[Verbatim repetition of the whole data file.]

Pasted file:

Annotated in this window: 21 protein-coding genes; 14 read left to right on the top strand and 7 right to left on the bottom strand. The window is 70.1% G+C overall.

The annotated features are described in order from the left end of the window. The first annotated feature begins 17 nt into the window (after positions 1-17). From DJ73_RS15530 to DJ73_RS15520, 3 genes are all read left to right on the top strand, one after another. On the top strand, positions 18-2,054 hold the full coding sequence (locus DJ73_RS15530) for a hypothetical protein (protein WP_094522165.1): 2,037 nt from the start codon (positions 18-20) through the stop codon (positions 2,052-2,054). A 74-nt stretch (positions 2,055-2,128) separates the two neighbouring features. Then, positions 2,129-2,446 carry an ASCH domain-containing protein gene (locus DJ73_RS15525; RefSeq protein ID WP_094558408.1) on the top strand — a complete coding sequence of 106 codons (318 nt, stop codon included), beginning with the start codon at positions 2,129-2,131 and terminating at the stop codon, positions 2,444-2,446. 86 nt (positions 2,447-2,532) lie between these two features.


Annotated in this window: 21 protein-coding genes; 14 read left to right on the top strand and 7 right to left on the bottom strand. The window is 70.1% G+C overall.

The annotated features are described in order from the left end of the window. The first annotated feature begins 17 nt into the window (after positions 1-17). From DJ73_RS15530 to DJ73_RS15520, 3 genes are all read left to right on the top strand, one after another. On the top strand, positions 18-2,054 hold the full coding sequence (locus DJ73_RS15530) for a hypothetical protein (protein WP_094522165.1): 2,037 nt from the start codon (positions 18-20) through the stop codon (positions 2,052-2,054). A 74-nt stretch (positions 2,055-2,128) separates the two neighbouring features. Then, positions 2,129-2,446 carry an ASCH domain-containing protein gene (locus DJ73_RS15525; RefSeq protein ID WP_094558408.1) on the top strand — a complete coding sequence of 106 codons (318 nt, stop codon included), beginning with the start codon at positions 2,129-2,131 and terminating at the stop codon, positions 2,444-2,446. 86 nt (positions 2,447-2,532) lie between these two features.